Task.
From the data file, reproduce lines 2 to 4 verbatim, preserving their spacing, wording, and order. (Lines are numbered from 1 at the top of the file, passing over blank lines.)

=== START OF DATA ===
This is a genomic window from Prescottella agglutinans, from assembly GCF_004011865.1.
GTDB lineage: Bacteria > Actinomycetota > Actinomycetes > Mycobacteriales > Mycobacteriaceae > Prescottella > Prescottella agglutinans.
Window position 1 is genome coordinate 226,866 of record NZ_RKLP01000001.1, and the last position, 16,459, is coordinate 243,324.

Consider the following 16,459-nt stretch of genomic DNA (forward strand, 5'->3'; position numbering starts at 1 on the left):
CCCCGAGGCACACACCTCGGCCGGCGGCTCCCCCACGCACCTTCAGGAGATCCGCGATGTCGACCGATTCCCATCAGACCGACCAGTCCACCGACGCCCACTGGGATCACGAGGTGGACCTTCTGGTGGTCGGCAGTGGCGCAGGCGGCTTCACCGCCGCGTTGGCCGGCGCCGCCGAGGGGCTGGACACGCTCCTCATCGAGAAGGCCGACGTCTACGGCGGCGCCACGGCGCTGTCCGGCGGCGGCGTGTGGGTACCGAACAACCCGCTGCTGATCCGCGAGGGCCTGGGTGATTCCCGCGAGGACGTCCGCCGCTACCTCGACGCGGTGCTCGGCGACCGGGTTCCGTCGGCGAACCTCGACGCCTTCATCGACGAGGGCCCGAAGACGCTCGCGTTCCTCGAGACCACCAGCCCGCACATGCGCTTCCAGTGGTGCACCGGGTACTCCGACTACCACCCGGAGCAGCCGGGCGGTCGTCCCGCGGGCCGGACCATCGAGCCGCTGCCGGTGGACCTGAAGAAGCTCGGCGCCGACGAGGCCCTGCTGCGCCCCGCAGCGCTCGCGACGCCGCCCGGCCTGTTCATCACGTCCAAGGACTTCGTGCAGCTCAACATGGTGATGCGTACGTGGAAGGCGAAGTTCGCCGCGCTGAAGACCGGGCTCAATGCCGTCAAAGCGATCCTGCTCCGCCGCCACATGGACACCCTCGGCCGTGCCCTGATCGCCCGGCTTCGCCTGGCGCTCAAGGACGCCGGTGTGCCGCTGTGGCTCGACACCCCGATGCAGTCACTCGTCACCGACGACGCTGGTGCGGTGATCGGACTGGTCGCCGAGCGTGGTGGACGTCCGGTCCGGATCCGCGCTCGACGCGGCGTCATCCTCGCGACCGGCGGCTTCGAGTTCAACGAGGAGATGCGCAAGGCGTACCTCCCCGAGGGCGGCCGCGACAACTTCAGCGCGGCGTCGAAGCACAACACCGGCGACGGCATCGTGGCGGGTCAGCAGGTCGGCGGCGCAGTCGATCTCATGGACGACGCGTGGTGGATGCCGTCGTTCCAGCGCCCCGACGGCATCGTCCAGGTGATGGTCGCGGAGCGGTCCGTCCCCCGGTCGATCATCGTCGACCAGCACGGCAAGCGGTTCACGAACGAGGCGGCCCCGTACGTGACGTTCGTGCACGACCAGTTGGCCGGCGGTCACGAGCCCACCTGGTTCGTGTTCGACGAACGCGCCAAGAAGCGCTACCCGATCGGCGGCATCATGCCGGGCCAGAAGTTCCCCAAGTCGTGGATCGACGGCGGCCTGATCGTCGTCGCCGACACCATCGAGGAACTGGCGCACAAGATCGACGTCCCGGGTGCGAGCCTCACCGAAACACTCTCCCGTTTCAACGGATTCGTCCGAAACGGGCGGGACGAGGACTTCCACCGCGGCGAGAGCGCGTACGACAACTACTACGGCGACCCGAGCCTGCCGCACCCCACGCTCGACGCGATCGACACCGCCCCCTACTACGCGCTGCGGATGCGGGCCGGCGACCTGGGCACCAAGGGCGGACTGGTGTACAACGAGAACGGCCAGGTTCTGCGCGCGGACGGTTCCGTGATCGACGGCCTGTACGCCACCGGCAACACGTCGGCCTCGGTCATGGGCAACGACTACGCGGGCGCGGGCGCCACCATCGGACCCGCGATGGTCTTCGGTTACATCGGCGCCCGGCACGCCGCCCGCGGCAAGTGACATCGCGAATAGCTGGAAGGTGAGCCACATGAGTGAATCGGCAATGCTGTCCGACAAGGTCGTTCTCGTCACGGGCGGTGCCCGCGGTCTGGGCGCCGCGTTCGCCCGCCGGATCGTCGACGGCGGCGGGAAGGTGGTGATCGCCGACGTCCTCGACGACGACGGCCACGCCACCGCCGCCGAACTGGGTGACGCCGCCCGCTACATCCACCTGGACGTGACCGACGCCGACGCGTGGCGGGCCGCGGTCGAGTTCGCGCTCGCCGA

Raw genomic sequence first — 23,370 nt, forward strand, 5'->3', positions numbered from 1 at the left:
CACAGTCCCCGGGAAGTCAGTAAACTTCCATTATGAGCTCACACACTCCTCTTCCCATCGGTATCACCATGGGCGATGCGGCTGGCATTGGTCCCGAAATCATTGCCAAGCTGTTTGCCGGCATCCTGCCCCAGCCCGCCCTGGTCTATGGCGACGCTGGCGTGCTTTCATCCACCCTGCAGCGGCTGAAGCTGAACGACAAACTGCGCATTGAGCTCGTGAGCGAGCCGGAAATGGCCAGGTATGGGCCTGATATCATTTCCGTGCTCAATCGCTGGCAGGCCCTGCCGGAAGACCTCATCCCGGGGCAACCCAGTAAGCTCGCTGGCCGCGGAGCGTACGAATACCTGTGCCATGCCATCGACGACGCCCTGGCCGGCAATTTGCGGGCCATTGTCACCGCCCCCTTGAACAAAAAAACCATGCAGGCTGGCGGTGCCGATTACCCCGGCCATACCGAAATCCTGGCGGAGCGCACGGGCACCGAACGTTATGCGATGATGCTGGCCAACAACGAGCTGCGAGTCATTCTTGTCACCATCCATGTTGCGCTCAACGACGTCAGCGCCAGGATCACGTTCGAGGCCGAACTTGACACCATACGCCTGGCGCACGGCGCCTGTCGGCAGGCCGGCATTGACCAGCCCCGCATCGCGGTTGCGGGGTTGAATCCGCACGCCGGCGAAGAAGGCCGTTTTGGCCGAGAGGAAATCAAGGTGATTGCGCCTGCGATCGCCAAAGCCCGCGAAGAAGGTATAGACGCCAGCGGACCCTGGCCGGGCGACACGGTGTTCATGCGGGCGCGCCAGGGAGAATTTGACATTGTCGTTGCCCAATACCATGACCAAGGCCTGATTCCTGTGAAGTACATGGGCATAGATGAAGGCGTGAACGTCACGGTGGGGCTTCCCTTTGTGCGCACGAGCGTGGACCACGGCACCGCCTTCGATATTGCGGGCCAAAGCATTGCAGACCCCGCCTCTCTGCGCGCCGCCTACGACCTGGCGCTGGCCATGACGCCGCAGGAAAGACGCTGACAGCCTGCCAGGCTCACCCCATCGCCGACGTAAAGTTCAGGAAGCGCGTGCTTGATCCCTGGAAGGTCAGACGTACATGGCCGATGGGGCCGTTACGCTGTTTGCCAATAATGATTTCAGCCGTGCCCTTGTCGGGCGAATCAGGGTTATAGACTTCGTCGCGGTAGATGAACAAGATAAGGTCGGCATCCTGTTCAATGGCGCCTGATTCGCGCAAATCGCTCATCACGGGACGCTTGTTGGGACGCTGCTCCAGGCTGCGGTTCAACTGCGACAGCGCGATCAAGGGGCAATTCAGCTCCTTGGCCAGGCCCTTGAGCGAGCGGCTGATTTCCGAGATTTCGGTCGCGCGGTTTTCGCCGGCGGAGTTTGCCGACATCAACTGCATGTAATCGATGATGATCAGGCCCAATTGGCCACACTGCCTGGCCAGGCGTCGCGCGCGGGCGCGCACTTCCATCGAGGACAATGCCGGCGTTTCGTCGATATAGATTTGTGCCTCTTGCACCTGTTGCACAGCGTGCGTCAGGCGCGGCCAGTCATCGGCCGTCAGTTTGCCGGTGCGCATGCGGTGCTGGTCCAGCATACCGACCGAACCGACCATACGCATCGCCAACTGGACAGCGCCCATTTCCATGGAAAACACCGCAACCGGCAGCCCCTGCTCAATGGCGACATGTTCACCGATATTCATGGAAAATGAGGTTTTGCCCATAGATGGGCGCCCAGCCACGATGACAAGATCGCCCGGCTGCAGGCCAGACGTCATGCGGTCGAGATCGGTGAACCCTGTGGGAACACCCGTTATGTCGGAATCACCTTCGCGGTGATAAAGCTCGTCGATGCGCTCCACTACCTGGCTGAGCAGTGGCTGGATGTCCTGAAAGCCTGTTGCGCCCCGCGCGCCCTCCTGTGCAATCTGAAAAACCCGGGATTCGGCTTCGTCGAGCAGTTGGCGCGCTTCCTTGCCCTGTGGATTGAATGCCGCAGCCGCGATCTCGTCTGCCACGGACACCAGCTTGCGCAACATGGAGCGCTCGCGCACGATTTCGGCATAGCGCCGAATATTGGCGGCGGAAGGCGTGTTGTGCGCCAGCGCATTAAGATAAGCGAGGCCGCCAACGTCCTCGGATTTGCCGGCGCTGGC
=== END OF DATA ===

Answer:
GTDB lineage: Bacteria > Actinomycetota > Actinomycetes > Mycobacteriales > Mycobacteriaceae > Prescottella > Prescottella agglutinans.
Window position 1 is genome coordinate 226,866 of record NZ_RKLP01000001.1, and the last position, 16,459, is coordinate 243,324.

Consider the following 16,459-nt stretch of genomic DNA (forward strand, 5'->3'; position numbering starts at 1 on the left):